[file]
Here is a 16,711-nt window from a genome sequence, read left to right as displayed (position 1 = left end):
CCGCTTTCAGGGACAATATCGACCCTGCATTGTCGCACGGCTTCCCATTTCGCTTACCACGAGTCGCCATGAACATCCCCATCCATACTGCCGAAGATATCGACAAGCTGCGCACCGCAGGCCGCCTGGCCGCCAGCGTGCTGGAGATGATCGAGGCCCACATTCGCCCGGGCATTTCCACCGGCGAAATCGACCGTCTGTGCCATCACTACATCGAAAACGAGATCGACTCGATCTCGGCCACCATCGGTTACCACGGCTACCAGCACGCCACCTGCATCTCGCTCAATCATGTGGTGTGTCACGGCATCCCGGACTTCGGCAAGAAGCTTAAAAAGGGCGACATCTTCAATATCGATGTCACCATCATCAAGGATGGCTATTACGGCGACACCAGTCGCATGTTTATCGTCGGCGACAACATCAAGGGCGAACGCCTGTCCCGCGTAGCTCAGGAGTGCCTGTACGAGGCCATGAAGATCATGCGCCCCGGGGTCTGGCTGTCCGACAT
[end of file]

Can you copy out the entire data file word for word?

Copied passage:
Here is a 16,711-nt window from a genome sequence, read left to right as displayed (position 1 = left end):
CCGCTTTCAGGGACAATATCGACCCTGCATTGTCGCACGGCTTCCCATTTCGCTTACCACGAGTCGCCATGAACATCCCCATCCATACTGCCGAAGATATCGACAAGCTGCGCACCGCAGGCCGCCTGGCCGCCAGCGTGCTGGAGATGATCGAGGCCCACATTCGCCCGGGCATTTCCACCGGCGAAATCGACCGTCTGTGCCATCACTACATCGAAAACGAGATCGACTCGATCTCGGCCACCATCGGTTACCACGGCTACCAGCACGCCACCTGCATCTCGCTCAATCATGTGGTGTGTCACGGCATCCCGGACTTCGGCAAGAAGCTTAAAAAGGGCGACATCTTCAATATCGATGTCACCATCATCAAGGATGGCTATTACGGCGACACCAGTCGCATGTTTATCGTCGGCGACAACATCAAGGGCGAACGCCTGTCCCGCGTAGCTCAGGAGTGCCTGTACGAGGCCATGAAGATCATGCGCCCCGGGGTCTGGCTGTCCGACAT